Nano-particles Synergistically and Selectively target Brain Cancer Cells

Researchers at the University of Johns Hopkins have developed a novel approach to target tumorous brain cells by introducing biodegradable nano-particles. The nano-particles are programmed with genes that selectively stimulate cell death in the cancer cells in a ‘suicide’ effort and also preserve the healthy brain cells. Glioblastomas were chosen to be cancer cell of choice because of their aggressive nature that almost always results in death to the host with the logic that if this type of cancer could be extinguished, any cancer cells could be targeted.

Biodegradable plastic composed the outer layer of the nano-particle and the inner content is variable to the specific gene needed. The mailability of the plastic layer allowed the researchers to mold the structure of the nano-particle as well as altering its affinity to water, which provides a high level of customization to target specific cells. To test this method, the study utilized a test strand of DNA that showed up as fluorescent in the presence of cancerous cells after determining which shape of biodegradable plastic is conducive for cancer cell targeting.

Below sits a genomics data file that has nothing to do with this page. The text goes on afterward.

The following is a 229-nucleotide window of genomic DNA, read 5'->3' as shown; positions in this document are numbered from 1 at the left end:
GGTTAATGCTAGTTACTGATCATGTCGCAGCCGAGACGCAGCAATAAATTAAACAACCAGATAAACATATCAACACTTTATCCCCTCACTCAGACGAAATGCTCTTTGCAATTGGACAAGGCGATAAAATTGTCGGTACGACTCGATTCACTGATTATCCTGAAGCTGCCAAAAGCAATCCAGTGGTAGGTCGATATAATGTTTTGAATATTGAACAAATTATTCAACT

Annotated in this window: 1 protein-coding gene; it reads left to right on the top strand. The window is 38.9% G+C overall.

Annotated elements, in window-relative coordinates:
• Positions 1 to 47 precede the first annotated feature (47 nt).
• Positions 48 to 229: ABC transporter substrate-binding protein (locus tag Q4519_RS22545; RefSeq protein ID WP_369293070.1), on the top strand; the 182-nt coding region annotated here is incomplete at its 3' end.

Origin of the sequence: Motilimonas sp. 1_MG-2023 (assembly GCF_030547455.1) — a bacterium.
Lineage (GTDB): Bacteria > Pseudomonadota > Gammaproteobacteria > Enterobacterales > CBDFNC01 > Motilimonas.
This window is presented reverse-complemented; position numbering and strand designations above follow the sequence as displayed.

Illustration of selective targeting of nano-particles.

Illustration of selective targeting of nano-particles.

Mice with human brain cancer were used as models to test how effective the nano-particles could target tumorous brain cells, and the results were extremely promising: Mice used as controls for the experiment had almost no signs of fluorescence and mice with brain cancer had large quantities of staining. The ability to selectively target cancerous brain cells is giant advancement in cancer cell targeting and can lead to many treatments.

The researchers hope to employ this nano-particle strategy synergistically during neurosurgery to kill off the remaining cancerous brain cells, because of the built in defenses of the body to prevent particles in the blood from reaching the brain. Even though the nano-particles have shown success in selectively targeting the cancerous cells, there is still a rare chance of them attacking a healthy cell. In order to cause this occurrence to have minimal impact, the DNA selected for the nano-particle must not produce an effect when in contact with a healthy cell.

For more information visit: http://pubs.acs.org/doi/abs/10.1021/nn501197v

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